An ambitious six-year effort to gauge the rate of childhood autism in a middle-class South Korean city has yielded a figure that stunned experts and is likely to influence the way the disorder’s prevalence is measured around the world, scientists reported on Monday.
But experts said the findings did not mean that the actual numbers of children with autism were rising, simply that the study was more comprehensive than previous ones.
“This is a very impressive study,” said Lisa Croen, director of the autism research program at Kaiser-Permanente Northern California, who was not connected with the new report. “They did a careful job and in a part of the world where autism has not been well documented in the past.”
For the study, which is being published in The American Journal of Psychiatry, researchers from the Yale Child Study Center, George Washington University and other leading institutions sought to screen every child aged 7 to 12 in Ilsan, a community of 488,590, about the size of Staten Island.
“From the get-go we had the feeling that we would find a higher prevalence than other studies because we were looking at an understudied population: children in regular schools,” said the lead researcher, Dr. Young-Shin Kim, a child psychiatrist and epidemiologist at the Yale Child Study Center.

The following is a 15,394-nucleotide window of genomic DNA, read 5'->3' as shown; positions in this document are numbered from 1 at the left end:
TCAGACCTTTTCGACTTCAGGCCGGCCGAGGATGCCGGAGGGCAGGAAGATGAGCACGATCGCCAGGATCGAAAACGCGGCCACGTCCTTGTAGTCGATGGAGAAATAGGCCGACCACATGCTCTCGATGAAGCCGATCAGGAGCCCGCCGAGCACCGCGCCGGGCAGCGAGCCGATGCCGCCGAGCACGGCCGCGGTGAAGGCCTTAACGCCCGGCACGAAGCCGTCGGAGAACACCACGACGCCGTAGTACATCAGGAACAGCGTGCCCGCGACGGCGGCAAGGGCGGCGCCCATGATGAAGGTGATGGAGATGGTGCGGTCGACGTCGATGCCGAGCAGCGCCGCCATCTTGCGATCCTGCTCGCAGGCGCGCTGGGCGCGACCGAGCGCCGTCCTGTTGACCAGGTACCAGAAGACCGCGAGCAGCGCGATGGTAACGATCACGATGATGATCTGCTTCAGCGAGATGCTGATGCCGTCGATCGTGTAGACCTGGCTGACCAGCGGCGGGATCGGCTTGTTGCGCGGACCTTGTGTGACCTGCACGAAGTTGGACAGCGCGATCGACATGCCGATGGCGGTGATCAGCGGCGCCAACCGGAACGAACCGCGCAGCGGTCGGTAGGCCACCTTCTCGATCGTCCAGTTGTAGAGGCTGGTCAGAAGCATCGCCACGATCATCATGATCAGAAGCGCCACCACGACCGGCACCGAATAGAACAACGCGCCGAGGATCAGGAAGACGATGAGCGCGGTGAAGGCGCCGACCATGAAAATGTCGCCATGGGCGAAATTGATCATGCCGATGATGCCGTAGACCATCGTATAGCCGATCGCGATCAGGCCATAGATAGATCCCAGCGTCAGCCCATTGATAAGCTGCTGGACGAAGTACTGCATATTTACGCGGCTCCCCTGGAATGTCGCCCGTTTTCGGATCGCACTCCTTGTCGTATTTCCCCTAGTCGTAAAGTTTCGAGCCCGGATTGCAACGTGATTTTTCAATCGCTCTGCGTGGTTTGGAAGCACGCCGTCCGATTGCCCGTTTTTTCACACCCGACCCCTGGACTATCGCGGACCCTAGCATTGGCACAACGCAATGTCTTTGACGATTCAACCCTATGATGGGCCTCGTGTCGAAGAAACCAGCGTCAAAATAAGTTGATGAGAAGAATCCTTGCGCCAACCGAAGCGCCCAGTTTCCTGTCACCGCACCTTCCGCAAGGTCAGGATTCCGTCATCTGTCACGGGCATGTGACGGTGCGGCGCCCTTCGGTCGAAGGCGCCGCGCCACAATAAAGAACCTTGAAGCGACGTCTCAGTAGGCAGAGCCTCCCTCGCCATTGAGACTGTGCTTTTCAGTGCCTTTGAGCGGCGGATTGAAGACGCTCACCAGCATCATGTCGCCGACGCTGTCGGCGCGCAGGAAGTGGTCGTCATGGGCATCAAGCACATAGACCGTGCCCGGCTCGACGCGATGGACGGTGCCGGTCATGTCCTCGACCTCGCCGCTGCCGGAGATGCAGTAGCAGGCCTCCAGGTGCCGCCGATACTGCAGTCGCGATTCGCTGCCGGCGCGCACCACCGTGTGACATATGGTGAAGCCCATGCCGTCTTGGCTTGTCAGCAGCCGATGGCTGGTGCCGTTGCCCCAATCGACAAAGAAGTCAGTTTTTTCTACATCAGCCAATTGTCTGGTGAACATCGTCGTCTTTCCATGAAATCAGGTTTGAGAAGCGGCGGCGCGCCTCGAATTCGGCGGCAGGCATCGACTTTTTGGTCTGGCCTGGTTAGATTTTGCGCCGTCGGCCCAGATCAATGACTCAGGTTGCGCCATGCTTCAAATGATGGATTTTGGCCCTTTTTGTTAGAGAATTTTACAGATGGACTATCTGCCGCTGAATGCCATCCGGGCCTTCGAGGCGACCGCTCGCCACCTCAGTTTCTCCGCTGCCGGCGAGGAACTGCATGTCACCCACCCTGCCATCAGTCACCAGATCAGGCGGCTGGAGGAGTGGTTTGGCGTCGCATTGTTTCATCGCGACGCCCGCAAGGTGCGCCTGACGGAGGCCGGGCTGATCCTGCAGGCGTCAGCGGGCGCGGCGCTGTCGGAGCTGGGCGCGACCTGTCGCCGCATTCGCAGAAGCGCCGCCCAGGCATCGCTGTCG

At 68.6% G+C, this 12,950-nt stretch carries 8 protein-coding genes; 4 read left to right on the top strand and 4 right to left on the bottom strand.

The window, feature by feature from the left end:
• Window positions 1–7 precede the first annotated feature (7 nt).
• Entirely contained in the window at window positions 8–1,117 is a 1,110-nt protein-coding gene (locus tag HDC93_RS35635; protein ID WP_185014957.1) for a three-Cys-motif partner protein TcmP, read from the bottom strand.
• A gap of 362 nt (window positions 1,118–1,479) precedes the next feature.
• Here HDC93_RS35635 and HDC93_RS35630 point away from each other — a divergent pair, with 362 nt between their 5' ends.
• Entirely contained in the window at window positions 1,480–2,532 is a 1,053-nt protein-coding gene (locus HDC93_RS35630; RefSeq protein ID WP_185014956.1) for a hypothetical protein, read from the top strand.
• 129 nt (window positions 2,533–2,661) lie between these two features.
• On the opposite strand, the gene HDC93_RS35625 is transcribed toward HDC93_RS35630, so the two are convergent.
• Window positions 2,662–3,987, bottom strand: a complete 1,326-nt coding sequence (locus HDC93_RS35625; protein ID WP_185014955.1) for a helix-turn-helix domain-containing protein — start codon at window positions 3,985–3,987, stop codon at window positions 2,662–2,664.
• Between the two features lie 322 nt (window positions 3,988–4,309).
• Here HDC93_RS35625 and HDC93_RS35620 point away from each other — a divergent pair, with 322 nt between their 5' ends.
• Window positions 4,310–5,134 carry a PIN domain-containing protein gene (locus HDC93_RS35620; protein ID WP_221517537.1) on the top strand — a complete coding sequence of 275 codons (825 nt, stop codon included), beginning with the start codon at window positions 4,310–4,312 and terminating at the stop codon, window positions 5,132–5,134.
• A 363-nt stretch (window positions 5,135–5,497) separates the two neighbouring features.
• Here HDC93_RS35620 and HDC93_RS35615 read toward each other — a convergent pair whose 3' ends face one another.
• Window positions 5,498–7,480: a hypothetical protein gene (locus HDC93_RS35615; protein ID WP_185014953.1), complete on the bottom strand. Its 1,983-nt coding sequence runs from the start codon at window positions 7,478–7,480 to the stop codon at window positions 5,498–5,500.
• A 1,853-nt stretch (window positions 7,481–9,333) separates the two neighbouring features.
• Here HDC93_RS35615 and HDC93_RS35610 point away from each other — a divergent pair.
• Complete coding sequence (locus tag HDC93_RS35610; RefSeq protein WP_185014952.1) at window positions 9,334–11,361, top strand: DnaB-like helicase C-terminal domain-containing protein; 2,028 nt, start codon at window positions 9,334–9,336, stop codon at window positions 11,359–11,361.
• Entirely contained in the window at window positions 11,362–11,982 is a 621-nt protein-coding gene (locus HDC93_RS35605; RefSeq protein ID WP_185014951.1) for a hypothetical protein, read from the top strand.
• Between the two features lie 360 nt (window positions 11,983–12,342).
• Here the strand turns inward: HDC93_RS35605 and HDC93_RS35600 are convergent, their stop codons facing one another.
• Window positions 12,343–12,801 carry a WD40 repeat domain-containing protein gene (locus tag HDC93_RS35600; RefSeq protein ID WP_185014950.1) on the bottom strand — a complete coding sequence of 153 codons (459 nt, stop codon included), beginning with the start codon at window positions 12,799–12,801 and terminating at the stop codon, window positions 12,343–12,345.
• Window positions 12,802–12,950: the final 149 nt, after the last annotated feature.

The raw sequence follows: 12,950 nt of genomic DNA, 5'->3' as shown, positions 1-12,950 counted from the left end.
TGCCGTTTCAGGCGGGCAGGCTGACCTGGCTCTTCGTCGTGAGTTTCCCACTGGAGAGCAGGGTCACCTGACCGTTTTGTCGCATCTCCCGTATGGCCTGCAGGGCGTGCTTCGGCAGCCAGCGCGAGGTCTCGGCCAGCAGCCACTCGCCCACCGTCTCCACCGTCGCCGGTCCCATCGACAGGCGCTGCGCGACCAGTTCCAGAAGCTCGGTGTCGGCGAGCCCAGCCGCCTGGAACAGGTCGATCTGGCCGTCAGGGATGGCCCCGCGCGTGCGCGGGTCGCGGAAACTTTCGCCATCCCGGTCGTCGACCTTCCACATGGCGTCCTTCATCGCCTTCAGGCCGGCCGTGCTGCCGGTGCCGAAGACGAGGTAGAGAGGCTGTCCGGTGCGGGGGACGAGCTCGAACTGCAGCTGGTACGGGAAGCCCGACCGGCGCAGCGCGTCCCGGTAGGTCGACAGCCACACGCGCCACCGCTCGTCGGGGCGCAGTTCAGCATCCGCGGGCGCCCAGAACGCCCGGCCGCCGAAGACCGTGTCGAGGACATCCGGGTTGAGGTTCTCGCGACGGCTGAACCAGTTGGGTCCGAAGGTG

South Korea was chosen not only because autism prevalence had not been measured there, but also because its national health care system, universal education and homogeneous population made it a promising region for a planned series of studies that will also look at genetic and environmental factors in autism.
The study, which was largely financed by the research and advocacy group Autism Speaks, raises the question of whether a similarly high prevalence would be found in the United States if all children were screened.
A study in South Korea suggests about 1 in 38 children have traits of autism, higher than a previous U.S. estimate of 1 in 100. By casting a wider net and looking closely at mainstream children, the researchers expected to find a higher rate of autism characteristics. But they were surprised at how high the rate was. They don't think South Korea has more children with autism than the United States, but instead that autism often goes undiagnosed in many nations. U.S. estimates are based on education and medical records, not the more time-consuming survey conducted in South Korea.
Two-thirds of the children with autism traits in the study were in the mainstream school population, hadn't been diagnosed before and weren't getting any special services. Many of those undiagnosed children likely have mild social impairments, rather than more severe autism.
Sunday, May 8, 2011
Korea: One in 38
Previous posts have dealt with the question of prevalence: just how much autism is there? The New York Times reports: